The First Season at Kitty Hawk


Beginning work early in 1929, Gilman spent $27,500 to do that. The area was fenced to keep the hogs and cattle out, then covered with a two-inch-thick layer of straw, leaves and wood mold extending three-hundred feet up the slope. Tough imported grasses—bitter tannic, hairy vetch, and marram—were planted in the artificial topsoil. Once this band of vegetation had taken root, Gilman extended the planting up to the summit on the northeast side, where the prevailing wind struck the dune, then over the rest of the slope.

By the summer of 1930 the once-majestic moving dune had been transformed into an ordinary hill, carpeted with green weeds and shrubs. A few watermelon vines had even found a foothold near the top. Gilman and his crew started work on the monument itself in February 1931. Finished the next spring, the granite shaft stands sixty feet from the five-pointed star at the base to the tip of the beacon. The hill raises the height of the structure to 151 feet above sea level.

On November 19, 1932, another party of distinguished guests made their way to the site. They drove over the new Wright Memorial Bridge and down a concrete highway. Warren’s plan to use the monument to lure tourists to the Outer Banks was an enormous success. Development followed on a scale beyond his wildest dreams.

Today the National Park Service operates the Wright Brothers National Monument. Park Service archeologists conducted a dig on the site in the early fifties, but they failed to locate the precise spot where the Wright camp had been established during the years 1901–03. The old camp had apparently been stripped clean by tourists over the years. The reconstructed hangar and living quarters that you see here today were positioned with reference to a stone that Bill Tate had helped set in place to mark the spot where the world’s first powered airplane left the ground in 1903.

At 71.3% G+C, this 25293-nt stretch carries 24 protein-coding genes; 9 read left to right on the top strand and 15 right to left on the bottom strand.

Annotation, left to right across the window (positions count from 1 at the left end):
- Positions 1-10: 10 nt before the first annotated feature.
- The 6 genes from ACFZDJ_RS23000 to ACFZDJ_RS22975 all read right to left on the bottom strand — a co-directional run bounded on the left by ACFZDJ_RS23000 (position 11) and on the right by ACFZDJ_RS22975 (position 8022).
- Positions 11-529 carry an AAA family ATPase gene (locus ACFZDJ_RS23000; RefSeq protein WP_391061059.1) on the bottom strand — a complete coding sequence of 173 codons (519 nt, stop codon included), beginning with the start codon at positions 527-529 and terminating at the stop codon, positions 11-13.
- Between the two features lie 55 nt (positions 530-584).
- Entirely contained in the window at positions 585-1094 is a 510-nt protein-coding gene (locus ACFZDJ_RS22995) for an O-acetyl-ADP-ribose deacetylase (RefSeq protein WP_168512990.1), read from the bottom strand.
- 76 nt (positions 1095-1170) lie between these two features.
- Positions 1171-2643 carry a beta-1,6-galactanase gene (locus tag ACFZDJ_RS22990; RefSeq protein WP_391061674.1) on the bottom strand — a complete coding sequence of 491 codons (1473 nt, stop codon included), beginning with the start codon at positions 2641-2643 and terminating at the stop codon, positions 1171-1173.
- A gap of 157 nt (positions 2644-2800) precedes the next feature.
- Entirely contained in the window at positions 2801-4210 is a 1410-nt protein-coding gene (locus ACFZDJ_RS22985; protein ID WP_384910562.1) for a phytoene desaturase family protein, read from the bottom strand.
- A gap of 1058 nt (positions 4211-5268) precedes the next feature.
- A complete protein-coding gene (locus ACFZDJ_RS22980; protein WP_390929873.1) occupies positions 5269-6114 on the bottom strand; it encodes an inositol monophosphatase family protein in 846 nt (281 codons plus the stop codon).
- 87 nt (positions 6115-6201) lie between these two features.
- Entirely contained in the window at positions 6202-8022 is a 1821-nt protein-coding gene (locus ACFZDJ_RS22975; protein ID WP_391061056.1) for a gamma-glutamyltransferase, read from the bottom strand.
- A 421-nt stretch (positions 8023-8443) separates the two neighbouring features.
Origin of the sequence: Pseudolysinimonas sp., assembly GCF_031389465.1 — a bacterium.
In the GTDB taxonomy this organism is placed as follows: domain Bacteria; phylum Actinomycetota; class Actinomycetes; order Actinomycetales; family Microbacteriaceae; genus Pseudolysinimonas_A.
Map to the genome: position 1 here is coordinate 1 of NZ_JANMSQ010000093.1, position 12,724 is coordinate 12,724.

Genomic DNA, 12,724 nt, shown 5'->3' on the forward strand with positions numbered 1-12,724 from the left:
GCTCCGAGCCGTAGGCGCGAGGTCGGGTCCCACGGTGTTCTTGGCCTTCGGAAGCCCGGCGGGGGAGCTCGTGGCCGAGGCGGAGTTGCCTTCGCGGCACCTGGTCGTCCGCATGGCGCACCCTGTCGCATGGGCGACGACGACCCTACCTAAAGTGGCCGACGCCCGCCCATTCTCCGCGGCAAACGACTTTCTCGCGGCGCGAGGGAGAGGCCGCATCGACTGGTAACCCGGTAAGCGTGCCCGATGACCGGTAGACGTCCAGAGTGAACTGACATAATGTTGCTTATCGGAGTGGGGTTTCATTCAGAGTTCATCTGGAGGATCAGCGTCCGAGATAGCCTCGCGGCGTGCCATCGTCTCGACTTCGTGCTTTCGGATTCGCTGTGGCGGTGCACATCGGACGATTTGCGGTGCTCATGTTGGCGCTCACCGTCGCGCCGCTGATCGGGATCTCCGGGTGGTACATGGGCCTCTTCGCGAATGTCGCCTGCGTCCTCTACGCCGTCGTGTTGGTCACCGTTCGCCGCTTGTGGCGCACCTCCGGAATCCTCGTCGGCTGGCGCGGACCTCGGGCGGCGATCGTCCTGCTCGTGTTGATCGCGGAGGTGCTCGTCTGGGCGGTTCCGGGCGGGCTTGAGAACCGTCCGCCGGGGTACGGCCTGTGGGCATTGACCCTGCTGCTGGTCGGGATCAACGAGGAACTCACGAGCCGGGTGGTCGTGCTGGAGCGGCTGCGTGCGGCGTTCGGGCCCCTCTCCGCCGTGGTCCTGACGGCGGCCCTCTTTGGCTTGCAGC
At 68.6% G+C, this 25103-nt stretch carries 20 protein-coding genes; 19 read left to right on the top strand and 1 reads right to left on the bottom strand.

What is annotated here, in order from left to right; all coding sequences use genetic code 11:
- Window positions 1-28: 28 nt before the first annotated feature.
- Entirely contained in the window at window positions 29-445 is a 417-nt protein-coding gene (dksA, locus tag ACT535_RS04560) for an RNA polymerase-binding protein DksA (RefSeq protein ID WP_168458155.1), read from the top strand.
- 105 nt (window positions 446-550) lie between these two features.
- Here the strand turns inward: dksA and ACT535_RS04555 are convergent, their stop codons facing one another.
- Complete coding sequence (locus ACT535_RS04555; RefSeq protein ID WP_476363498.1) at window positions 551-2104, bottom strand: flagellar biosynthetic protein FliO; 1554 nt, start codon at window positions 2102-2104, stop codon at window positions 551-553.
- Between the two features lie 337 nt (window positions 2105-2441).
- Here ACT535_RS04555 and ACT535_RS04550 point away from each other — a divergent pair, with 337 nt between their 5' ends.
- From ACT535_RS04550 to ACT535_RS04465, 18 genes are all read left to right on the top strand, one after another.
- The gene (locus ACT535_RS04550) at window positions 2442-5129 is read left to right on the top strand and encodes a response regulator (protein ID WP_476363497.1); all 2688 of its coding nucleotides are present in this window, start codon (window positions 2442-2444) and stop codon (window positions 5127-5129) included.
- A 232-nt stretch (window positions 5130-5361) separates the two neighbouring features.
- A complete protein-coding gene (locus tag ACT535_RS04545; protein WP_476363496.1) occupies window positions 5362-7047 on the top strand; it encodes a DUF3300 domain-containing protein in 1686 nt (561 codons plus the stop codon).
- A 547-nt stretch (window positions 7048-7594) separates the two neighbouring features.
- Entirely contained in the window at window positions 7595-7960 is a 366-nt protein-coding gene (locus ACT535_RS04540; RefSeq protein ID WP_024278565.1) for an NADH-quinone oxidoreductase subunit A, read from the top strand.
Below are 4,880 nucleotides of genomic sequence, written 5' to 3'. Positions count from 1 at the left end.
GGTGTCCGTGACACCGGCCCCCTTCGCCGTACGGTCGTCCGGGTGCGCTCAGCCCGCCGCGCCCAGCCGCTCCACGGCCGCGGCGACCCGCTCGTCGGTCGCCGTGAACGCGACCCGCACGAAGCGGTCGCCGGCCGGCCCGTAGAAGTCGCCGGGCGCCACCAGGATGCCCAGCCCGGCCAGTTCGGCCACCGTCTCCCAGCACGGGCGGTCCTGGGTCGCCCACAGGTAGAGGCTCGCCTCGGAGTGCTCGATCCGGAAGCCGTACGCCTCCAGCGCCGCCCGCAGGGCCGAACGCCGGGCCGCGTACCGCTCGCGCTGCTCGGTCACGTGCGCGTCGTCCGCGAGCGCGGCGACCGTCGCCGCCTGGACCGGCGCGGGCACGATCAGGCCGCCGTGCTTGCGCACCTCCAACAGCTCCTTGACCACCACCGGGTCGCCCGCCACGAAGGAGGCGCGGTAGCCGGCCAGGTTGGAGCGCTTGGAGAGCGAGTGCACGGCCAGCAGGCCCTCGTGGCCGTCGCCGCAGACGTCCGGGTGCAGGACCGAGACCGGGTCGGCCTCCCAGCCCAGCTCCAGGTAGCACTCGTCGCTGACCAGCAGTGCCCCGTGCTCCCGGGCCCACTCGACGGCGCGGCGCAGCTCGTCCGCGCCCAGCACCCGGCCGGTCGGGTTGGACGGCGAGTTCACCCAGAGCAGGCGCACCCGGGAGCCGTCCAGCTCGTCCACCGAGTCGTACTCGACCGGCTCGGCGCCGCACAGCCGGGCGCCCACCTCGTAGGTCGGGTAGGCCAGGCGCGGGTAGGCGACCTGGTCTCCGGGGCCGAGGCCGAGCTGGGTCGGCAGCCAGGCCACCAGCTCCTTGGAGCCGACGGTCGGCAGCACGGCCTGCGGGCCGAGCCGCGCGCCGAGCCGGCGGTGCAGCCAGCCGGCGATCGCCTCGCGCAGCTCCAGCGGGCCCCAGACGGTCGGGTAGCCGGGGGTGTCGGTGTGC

Also on the site is a small museum complete with replicas of the 1902 glider and the 1903 airplane. A team of rangers does a marvelous job of introducing visitors to the story of the Wright brothers. Still, the memorial cannot give you a real feel for the place that Will and Orv knew.

After you have seen the museum, peeked into the reconstructed sheds, and hiked up to the monument on the hill, drive a few miles farther south to a place called Jockey’s Ridge. In 1900 this was the next great sand mountain south of the Kill Devil Hills. It remains one of the largest dunes on the East Coast. Trudging up the long, steep side of the great dune will give you some sense of what it was like tor the Wrights, who made this climb carrying a glider back up the hill for the next launch.

Once on top, you can hike a few hundred feet toward the sound. Out of sight of the highway and the hotels, you are now in an environment that would be very familiar to the Wrights, a place, Orville said, that looks like the Sahara, “or the Sahara as I imagine it to be.”

The Wrights at Home: West Dayton Today